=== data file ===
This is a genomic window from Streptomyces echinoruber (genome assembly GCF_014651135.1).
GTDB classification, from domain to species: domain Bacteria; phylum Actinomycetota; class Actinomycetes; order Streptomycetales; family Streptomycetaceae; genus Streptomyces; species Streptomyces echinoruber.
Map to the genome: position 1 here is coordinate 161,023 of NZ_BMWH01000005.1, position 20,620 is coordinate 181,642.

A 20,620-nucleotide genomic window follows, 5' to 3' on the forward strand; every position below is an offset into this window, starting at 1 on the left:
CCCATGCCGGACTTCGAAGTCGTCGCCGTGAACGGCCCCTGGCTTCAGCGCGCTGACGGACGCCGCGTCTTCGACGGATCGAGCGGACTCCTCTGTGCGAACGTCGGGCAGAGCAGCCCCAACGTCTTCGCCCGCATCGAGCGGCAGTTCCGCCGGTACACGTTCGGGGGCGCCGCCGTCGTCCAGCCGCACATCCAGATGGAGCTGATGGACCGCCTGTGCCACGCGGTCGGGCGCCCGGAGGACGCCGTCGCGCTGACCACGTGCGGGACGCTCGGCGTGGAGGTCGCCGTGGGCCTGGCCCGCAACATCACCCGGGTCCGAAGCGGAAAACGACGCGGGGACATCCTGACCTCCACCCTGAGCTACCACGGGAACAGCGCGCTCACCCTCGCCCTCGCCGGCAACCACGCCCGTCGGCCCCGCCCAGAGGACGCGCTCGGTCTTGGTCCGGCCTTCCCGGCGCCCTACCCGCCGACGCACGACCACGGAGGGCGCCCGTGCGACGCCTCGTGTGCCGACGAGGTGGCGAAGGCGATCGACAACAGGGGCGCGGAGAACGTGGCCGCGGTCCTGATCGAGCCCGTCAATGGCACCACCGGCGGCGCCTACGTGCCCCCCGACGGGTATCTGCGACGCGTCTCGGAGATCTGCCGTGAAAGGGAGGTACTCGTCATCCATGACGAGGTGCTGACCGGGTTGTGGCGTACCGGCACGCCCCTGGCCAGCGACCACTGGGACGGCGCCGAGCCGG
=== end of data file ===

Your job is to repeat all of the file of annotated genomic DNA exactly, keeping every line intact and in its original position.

This is a genomic window from Streptomyces echinoruber (genome assembly GCF_014651135.1).
GTDB classification, from domain to species: domain Bacteria; phylum Actinomycetota; class Actinomycetes; order Streptomycetales; family Streptomycetaceae; genus Streptomyces; species Streptomyces echinoruber.
Map to the genome: position 1 here is coordinate 161,023 of NZ_BMWH01000005.1, position 20,620 is coordinate 181,642.

A 20,620-nucleotide genomic window follows, 5' to 3' on the forward strand; every position below is an offset into this window, starting at 1 on the left:
CCCATGCCGGACTTCGAAGTCGTCGCCGTGAACGGCCCCTGGCTTCAGCGCGCTGACGGACGCCGCGTCTTCGACGGATCGAGCGGACTCCTCTGTGCGAACGTCGGGCAGAGCAGCCCCAACGTCTTCGCCCGCATCGAGCGGCAGTTCCGCCGGTACACGTTCGGGGGCGCCGCCGTCGTCCAGCCGCACATCCAGATGGAGCTGATGGACCGCCTGTGCCACGCGGTCGGGCGCCCGGAGGACGCCGTCGCGCTGACCACGTGCGGGACGCTCGGCGTGGAGGTCGCCGTGGGCCTGGCCCGCAACATCACCCGGGTCCGAAGCGGAAAACGACGCGGGGACATCCTGACCTCCACCCTGAGCTACCACGGGAACAGCGCGCTCACCCTCGCCCTCGCCGGCAACCACGCCCGTCGGCCCCGCCCAGAGGACGCGCTCGGTCTTGGTCCGGCCTTCCCGGCGCCCTACCCGCCGACGCACGACCACGGAGGGCGCCCGTGCGACGCCTCGTGTGCCGACGAGGTGGCGAAGGCGATCGACAACAGGGGCGCGGAGAACGTGGCCGCGGTCCTGATCGAGCCCGTCAATGGCACCACCGGCGGCGCCTACGTGCCCCCCGACGGGTATCTGCGACGCGTCTCGGAGATCTGCCGTGAAAGGGAGGTACTCGTCATCCATGACGAGGTGCTGACCGGGTTGTGGCGTACCGGCACGCCCCTGGCCAGCGACCACTGGGACGGCGCCGAGCCGG